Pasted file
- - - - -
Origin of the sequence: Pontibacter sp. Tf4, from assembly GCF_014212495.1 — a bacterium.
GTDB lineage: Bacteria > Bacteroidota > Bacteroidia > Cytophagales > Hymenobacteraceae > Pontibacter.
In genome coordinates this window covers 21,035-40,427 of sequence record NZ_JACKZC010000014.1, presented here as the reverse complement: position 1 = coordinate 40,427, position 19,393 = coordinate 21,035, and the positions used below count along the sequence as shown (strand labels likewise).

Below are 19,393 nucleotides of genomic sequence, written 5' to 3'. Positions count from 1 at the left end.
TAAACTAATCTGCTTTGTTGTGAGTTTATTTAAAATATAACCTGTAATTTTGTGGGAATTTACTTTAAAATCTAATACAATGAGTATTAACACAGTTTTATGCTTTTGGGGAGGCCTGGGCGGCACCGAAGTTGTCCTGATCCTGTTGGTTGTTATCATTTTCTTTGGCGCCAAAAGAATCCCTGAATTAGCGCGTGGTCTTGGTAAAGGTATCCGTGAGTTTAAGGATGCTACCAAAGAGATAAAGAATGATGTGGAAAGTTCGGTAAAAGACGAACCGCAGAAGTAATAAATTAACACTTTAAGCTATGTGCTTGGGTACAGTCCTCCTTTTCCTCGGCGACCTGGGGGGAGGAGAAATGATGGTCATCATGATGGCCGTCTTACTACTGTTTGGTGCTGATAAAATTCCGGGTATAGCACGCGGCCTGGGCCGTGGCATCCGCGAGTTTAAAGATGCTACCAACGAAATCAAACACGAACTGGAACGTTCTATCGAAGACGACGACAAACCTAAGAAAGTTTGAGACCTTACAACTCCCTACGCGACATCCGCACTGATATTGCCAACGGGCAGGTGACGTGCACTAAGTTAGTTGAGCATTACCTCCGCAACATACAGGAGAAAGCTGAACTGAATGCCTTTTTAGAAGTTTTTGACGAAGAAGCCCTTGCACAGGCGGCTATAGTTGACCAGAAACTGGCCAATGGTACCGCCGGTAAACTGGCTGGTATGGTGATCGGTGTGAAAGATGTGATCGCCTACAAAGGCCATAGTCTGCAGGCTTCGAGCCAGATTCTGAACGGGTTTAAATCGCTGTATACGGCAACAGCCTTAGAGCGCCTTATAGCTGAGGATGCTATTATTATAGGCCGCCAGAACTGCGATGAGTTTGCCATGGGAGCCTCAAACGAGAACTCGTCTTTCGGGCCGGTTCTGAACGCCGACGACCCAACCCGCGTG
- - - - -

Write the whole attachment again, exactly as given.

Origin of the sequence: Pontibacter sp. Tf4, from assembly GCF_014212495.1 — a bacterium.
GTDB lineage: Bacteria > Bacteroidota > Bacteroidia > Cytophagales > Hymenobacteraceae > Pontibacter.
In genome coordinates this window covers 21,035-40,427 of sequence record NZ_JACKZC010000014.1, presented here as the reverse complement: position 1 = coordinate 40,427, position 19,393 = coordinate 21,035, and the positions used below count along the sequence as shown (strand labels likewise).

Below are 19,393 nucleotides of genomic sequence, written 5' to 3'. Positions count from 1 at the left end.
TAAACTAATCTGCTTTGTTGTGAGTTTATTTAAAATATAACCTGTAATTTTGTGGGAATTTACTTTAAAATCTAATACAATGAGTATTAACACAGTTTTATGCTTTTGGGGAGGCCTGGGCGGCACCGAAGTTGTCCTGATCCTGTTGGTTGTTATCATTTTCTTTGGCGCCAAAAGAATCCCTGAATTAGCGCGTGGTCTTGGTAAAGGTATCCGTGAGTTTAAGGATGCTACCAAAGAGATAAAGAATGATGTGGAAAGTTCGGTAAAAGACGAACCGCAGAAGTAATAAATTAACACTTTAAGCTATGTGCTTGGGTACAGTCCTCCTTTTCCTCGGCGACCTGGGGGGAGGAGAAATGATGGTCATCATGATGGCCGTCTTACTACTGTTTGGTGCTGATAAAATTCCGGGTATAGCACGCGGCCTGGGCCGTGGCATCCGCGAGTTTAAAGATGCTACCAACGAAATCAAACACGAACTGGAACGTTCTATCGAAGACGACGACAAACCTAAGAAAGTTTGAGACCTTACAACTCCCTACGCGACATCCGCACTGATATTGCCAACGGGCAGGTGACGTGCACTAAGTTAGTTGAGCATTACCTCCGCAACATACAGGAGAAAGCTGAACTGAATGCCTTTTTAGAAGTTTTTGACGAAGAAGCCCTTGCACAGGCGGCTATAGTTGACCAGAAACTGGCCAATGGTACCGCCGGTAAACTGGCTGGTATGGTGATCGGTGTGAAAGATGTGATCGCCTACAAAGGCCATAGTCTGCAGGCTTCGAGCCAGATTCTGAACGGGTTTAAATCGCTGTATACGGCAACAGCCTTAGAGCGCCTTATAGCTGAGGATGCTATTATTATAGGCCGCCAGAACTGCGATGAGTTTGCCATGGGAGCCTCAAACGAGAACTCGTCTTTCGGGCCGGTTCTGAACGCCGACGACCCAACCCGCGTG